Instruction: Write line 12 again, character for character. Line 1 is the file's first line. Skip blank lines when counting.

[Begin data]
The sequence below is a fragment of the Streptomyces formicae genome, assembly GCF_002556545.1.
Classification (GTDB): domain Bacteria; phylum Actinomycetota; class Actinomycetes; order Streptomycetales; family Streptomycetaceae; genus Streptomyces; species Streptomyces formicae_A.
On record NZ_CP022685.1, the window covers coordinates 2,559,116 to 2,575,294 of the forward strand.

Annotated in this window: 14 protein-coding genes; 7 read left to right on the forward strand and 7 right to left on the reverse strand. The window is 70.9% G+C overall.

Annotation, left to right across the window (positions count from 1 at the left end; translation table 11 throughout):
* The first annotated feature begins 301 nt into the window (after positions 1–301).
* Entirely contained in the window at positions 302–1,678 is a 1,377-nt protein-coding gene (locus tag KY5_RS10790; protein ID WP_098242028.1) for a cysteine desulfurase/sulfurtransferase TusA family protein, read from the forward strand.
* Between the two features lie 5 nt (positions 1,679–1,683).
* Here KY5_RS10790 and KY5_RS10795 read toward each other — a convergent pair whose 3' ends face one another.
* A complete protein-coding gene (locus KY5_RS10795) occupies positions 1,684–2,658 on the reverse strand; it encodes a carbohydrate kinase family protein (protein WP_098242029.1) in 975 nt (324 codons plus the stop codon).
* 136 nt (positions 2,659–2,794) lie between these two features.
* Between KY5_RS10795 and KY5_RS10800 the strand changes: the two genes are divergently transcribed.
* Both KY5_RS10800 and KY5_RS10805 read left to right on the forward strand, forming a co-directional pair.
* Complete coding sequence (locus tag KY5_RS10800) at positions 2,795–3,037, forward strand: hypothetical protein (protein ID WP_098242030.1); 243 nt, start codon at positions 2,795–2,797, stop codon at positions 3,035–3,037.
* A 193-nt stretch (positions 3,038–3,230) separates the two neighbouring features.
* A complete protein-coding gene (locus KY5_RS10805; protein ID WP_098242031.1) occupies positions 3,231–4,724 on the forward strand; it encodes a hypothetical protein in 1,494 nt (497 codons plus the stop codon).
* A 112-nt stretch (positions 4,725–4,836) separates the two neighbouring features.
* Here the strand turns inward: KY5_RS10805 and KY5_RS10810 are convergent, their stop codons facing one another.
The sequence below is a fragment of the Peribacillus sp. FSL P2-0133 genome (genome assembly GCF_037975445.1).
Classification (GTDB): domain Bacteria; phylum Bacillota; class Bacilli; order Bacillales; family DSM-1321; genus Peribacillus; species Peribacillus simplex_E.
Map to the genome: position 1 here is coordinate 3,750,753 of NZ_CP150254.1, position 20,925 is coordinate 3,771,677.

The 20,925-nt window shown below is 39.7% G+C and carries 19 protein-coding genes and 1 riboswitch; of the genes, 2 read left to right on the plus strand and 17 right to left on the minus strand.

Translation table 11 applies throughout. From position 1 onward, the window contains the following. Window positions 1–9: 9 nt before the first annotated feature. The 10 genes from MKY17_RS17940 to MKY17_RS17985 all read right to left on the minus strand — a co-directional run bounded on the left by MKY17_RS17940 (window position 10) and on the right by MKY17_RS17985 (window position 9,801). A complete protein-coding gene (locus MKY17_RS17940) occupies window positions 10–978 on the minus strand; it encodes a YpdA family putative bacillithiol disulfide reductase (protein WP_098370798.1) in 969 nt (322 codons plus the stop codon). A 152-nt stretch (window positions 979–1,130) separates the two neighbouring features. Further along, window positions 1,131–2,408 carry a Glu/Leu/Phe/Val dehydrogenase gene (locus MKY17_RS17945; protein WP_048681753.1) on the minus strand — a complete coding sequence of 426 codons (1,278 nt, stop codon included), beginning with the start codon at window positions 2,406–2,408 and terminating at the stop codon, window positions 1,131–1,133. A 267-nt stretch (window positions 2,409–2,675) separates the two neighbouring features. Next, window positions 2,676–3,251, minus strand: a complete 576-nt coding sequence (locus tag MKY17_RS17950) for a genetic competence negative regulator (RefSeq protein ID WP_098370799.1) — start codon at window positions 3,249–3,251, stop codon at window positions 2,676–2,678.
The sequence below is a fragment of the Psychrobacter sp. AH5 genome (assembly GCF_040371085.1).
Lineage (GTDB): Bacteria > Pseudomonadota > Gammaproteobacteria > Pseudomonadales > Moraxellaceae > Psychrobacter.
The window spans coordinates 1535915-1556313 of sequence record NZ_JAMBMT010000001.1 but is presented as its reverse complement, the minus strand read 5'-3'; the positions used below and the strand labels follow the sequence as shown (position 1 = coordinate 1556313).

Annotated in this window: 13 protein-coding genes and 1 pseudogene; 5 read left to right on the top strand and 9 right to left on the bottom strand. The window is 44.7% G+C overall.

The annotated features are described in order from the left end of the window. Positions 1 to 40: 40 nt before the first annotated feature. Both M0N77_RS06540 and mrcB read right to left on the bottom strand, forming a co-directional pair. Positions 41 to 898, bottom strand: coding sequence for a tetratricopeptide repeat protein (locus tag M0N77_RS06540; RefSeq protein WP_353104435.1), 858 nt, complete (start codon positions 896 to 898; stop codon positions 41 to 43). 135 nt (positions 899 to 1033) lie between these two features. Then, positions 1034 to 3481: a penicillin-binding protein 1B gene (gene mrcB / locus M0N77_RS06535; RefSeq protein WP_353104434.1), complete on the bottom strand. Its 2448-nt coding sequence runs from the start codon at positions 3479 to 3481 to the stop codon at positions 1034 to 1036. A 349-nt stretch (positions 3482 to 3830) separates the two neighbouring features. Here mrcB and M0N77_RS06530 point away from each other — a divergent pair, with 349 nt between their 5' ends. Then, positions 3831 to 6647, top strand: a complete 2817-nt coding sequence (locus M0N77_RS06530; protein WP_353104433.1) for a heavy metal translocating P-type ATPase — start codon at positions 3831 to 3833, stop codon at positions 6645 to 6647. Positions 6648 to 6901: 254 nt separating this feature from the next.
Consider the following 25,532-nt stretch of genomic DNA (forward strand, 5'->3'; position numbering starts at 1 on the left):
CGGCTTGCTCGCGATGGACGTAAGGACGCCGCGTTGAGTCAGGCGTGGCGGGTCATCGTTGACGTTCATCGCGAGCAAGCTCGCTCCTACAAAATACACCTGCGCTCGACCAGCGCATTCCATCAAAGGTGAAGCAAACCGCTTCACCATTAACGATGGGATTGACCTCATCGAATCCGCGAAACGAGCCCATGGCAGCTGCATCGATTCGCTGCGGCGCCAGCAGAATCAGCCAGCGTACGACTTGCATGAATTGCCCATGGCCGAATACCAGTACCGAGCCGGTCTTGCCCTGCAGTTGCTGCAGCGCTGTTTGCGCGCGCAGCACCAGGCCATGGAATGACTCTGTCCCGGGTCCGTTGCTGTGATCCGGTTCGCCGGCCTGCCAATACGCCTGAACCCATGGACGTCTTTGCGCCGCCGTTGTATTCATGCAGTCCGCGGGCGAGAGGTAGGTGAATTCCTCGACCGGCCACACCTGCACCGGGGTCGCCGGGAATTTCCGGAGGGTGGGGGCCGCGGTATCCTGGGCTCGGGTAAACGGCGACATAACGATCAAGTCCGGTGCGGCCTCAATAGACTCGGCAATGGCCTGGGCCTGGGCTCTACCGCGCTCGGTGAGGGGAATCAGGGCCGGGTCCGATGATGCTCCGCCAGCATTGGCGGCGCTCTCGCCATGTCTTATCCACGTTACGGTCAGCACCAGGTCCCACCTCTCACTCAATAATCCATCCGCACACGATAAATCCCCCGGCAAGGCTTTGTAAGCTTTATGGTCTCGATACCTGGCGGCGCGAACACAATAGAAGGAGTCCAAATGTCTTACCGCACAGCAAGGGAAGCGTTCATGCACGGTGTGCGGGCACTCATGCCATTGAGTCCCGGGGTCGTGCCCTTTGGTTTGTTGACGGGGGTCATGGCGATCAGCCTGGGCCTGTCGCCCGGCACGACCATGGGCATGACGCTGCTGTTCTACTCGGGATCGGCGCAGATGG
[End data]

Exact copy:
* Between KY5_RS10795 and KY5_RS10800 the strand changes: the two genes are divergently transcribed.